BrickCon: Building Legos and Futures With Kids

Geek Culture

London Bridge lego structureLondon Bridge lego structure

Photo: John Luke Venables

The BrickCon 2011 exhibition in Seattle went out with a clatter (of Lego parts, that is). The annual Lego brick fest drew over 500 registrants to the rainy city this year. If you aren’t familiar with it, BrickCon is a four-day convention for adult fans, collectors, and builders of Lego. Attendees from around the country and around the world share their Lego creations, learn from each other, and meet new friends. This year BrickCon had 78 registered attendees from outside the US! Now in its 10th year, BrickCon is the longest running Lego convention in a single location. If you live on the East Coast or Southern regions of the U.S., do not lament, as BrickFair is coming to Alabama and is only fourteen weeks away!

Borg Cube lego structureBorg Cube lego structure

Photo: John Luke Venables

BrickCon is a great family event that highlights the power of using Lego building activities in the context of a constructive hobby (no pun intended). Many of the Lego structures that my son and I saw at the convention were built by Lego teams. Planning and building a large Lego structure is an excellent team building exercise that rewards the cooperative efforts of all the team members. Many children have the opportunity to meet other Lego enthusiasts that they might otherwise not have the opportunity to meet, build relationships within a framework of cooperative learning and make lifelong friends.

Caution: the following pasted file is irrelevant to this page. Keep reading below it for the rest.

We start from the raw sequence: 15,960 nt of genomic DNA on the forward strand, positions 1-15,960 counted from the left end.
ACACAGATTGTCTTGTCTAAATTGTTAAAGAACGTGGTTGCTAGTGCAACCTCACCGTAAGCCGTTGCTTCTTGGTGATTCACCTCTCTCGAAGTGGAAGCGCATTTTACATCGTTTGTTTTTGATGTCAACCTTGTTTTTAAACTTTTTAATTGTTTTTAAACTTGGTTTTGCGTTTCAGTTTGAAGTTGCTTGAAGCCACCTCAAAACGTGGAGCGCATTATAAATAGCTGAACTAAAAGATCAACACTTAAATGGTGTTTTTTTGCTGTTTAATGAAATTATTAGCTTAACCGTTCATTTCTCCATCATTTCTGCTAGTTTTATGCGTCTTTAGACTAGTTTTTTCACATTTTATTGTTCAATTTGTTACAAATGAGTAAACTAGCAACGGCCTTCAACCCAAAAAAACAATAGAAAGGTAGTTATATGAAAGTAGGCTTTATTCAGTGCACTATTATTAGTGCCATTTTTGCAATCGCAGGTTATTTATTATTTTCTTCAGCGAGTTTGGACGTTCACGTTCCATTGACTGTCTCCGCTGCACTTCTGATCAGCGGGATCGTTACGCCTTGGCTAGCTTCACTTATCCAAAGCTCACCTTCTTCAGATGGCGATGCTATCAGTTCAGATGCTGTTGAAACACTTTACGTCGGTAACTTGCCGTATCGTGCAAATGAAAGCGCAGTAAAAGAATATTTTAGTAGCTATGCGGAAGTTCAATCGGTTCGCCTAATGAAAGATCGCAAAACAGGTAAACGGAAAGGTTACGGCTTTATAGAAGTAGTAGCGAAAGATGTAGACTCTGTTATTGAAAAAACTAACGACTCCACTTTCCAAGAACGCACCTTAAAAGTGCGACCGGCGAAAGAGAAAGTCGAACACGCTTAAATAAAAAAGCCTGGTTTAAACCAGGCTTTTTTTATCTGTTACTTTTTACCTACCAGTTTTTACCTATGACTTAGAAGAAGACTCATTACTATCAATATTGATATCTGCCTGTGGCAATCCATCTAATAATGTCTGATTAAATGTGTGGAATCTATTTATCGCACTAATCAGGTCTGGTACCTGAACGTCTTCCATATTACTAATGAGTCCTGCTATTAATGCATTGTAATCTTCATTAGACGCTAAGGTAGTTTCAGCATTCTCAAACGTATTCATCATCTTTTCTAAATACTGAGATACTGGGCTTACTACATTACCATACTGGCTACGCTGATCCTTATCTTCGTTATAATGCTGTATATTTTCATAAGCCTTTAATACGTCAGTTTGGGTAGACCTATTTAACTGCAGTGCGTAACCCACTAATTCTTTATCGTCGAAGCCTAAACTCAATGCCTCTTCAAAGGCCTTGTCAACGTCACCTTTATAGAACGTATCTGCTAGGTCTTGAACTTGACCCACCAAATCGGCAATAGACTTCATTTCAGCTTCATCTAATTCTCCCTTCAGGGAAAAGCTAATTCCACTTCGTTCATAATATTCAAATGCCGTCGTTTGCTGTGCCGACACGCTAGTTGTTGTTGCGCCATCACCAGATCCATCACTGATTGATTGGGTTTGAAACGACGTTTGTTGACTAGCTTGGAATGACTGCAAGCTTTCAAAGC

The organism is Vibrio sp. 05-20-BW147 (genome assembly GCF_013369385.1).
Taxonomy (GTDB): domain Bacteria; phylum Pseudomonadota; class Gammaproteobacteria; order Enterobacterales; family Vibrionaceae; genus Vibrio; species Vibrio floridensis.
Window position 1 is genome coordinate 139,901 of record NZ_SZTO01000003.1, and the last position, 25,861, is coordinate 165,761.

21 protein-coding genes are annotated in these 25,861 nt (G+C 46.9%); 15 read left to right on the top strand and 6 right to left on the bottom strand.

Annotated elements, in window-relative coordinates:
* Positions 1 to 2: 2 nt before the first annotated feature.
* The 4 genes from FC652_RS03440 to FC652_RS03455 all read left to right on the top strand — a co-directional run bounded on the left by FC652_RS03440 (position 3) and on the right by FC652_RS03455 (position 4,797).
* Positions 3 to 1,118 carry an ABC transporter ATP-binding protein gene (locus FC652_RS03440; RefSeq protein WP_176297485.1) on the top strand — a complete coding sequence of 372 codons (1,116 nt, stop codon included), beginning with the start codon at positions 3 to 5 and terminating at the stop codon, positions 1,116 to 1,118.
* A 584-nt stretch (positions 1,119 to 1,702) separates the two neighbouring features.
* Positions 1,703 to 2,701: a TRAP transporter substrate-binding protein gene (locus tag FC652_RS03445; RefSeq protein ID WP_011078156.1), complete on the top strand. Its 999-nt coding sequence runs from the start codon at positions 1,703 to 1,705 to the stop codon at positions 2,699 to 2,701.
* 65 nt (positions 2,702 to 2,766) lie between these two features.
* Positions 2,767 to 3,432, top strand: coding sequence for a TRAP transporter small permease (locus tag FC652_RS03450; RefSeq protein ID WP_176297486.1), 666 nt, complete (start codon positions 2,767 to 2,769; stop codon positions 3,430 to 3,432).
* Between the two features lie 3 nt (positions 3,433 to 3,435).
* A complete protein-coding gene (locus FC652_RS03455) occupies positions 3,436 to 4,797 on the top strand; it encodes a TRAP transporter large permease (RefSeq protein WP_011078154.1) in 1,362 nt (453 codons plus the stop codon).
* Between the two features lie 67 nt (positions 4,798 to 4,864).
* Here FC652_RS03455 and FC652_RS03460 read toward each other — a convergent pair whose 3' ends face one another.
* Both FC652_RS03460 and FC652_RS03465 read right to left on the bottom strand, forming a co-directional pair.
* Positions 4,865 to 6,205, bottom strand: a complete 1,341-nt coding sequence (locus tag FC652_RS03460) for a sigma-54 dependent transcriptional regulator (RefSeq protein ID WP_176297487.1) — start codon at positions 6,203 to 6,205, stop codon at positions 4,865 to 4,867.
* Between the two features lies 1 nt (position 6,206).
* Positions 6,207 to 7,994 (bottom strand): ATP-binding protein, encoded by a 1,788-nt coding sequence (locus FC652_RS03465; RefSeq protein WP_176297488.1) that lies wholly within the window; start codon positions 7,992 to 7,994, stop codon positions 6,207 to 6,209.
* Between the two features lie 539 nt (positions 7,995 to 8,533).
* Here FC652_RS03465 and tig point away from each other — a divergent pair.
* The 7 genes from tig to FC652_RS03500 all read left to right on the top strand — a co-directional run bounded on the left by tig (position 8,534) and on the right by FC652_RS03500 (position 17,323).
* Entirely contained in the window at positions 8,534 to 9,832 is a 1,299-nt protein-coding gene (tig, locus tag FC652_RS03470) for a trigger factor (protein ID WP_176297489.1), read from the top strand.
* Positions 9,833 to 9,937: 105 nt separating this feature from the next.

The Defender of the Universe!The Defender of the Universe!

Photo: John Luke Venables

BrickCon also highlights the importance of education and community building through its partnership with FIRST, an organization founded by Dean Kamen. I had a chance to chat with the very enthusiastic Heidi Lovett, Senior Mentor with FIRST about legos, kids and education. FIRST’s goal is to help young people to discover and develop a passion for science, engineering, technology, and math. The not-for-profit’s programs include FRC, a colossal international robotics competition where teams win recognition, gain self confidence, develop social skills and make new friends. Children work in teams in various age-geared programs to design and build Lego component and Lego technology based robots. FIRST programs involve center on solving a design challenge using research, critical thinking, construction, teamwork, and imagination. Lovett highlighted the fact that FIRST challenges younger children to consider science, technology and math as viable career choices. She went on to point out that many high schools already have robotics clubs which kids can join. Judging from the amazing structures and robots I saw at BrickCon, I have no doubt that they have a very bright future indeed as engineers, scientists and architects.

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